Workflow Automation in a Job Shop Produces Unexpected Benefits

Posted on by Dave Erlandson | No Comments »

In PODi’s webinar, Workflow Automation – What Every Printer Needs to Know, sponsored by Xerox, Chris Bradshaw, GM of the AlphaGraphics franchise in Layton, Utah, took us through his journey to put workflow automation into his shop. You can watch a recording of the webinar by clicking on the webinar link

What makes Chris’ story so interesting to me is that he has successfully applied workflow software (Xerox FreeFlow Core) to his job shop environment. I often hear about the large volume shops applying workflow software and it works because they run a large number of jobs or have a large number of repeat jobs, making the ROI easy to justify.

But smaller volume shops often have an issue with the ROI calculation. And Chris will admit it took a lot of persuading and persistence to get the owner of the shop to invest.  What is interesting is that in addition to time savings per job (which Chris values at $5 per job) there was another round of benefits that were hard to quantify initially. Had he known the investment would have been a quick “no-brainer” for the owner.

Turns out that implementing automation reduced a large number of human touch points, which in turn eliminated a good percentage of the errors that they were dealing with on a daily basis. The brunt of these errors was handled by the CSR staff.  What Chris found out (through attrition) was that as the errors went away he could reduce his CSR staff by 2.  This savings was on top of the $5 per job savings mentioned earlier.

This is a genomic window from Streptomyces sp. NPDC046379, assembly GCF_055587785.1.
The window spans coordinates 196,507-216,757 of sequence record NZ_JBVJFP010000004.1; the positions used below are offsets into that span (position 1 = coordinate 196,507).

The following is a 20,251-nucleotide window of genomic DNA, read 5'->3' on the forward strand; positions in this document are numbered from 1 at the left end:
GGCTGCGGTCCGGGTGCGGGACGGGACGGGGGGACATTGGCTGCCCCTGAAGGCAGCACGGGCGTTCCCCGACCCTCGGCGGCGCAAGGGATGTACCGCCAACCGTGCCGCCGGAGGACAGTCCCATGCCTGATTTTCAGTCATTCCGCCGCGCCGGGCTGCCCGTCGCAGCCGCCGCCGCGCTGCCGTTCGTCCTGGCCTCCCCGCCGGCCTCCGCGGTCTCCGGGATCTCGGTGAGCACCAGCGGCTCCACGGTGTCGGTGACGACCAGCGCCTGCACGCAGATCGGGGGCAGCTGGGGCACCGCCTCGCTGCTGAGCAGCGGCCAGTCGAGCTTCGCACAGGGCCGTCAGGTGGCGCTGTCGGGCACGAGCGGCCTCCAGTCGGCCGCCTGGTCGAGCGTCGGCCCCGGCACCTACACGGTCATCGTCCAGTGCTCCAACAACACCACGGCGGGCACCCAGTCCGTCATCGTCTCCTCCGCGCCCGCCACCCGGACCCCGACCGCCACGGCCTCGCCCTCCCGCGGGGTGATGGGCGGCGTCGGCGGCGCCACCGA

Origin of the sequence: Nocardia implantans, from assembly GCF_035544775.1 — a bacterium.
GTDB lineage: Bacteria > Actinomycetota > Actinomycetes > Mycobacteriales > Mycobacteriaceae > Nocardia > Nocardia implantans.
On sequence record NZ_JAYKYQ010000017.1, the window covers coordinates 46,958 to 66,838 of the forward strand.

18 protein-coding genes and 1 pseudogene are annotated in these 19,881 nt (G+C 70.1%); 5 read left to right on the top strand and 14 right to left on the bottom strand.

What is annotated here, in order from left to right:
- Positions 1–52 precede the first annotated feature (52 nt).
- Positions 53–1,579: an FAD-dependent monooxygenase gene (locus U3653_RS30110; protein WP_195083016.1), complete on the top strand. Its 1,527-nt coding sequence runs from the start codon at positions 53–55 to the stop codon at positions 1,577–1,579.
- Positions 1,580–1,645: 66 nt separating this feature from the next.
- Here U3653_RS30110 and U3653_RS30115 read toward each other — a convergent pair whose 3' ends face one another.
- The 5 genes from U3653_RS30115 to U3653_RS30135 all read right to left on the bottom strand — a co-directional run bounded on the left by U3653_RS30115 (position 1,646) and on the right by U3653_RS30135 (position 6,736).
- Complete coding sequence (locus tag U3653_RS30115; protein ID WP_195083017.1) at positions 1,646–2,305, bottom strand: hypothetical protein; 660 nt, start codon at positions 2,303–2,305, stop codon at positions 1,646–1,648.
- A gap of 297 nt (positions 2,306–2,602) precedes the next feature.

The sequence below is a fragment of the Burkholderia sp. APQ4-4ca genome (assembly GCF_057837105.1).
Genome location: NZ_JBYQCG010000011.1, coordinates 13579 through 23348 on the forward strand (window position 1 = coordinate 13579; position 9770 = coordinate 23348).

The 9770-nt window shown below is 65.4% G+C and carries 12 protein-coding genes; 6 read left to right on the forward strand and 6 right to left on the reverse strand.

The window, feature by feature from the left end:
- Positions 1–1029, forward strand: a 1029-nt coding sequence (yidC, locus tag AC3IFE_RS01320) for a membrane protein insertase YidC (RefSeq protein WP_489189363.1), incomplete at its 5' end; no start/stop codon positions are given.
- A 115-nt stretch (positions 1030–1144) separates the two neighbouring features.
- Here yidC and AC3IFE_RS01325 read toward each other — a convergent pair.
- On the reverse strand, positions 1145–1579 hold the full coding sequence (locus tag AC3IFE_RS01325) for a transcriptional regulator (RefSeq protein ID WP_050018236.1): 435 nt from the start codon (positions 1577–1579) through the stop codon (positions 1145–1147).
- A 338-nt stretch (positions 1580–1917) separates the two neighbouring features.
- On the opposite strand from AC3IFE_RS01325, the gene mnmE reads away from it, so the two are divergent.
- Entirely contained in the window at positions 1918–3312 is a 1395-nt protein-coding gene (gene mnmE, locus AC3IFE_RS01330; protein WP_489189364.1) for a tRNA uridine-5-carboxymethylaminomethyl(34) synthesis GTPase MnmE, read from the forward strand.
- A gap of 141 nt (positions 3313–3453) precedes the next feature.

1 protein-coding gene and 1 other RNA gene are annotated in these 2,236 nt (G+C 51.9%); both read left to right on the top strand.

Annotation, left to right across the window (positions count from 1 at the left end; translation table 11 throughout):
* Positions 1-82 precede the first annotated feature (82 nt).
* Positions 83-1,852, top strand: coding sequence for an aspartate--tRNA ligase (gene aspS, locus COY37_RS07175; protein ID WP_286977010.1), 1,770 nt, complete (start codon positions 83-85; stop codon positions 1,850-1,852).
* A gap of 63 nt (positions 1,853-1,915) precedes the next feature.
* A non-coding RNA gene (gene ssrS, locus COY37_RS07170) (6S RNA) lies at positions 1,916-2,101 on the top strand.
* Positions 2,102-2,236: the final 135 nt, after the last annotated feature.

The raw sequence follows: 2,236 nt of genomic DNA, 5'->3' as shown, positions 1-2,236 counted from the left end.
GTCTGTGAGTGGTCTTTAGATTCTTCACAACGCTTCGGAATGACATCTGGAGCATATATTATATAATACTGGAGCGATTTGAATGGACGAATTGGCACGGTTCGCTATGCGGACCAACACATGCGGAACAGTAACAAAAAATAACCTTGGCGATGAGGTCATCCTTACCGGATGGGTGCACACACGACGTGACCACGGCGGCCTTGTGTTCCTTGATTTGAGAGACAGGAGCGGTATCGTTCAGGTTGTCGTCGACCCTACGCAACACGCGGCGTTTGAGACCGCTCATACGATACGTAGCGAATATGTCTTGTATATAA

Another benefit that was a nice surprise was they can turn jobs faster, which is great for situations where the customer is in a big rush. This allows AlphaGraphics to provide improved service levels and offers a chance to secure additional margin on rush jobs.

Another tip from Chris is to make sure you have a solid champion for the new processes. Chris did note that implementing the changes to the workflow was harder than he thought it would be. Originally he thought that everyone would quickly see the value in the new way, but what he learned is that his team didn’t like change and change is scary. So he had to insist that everyone (no exceptions) use the new workflows and then overtime his team has come around.

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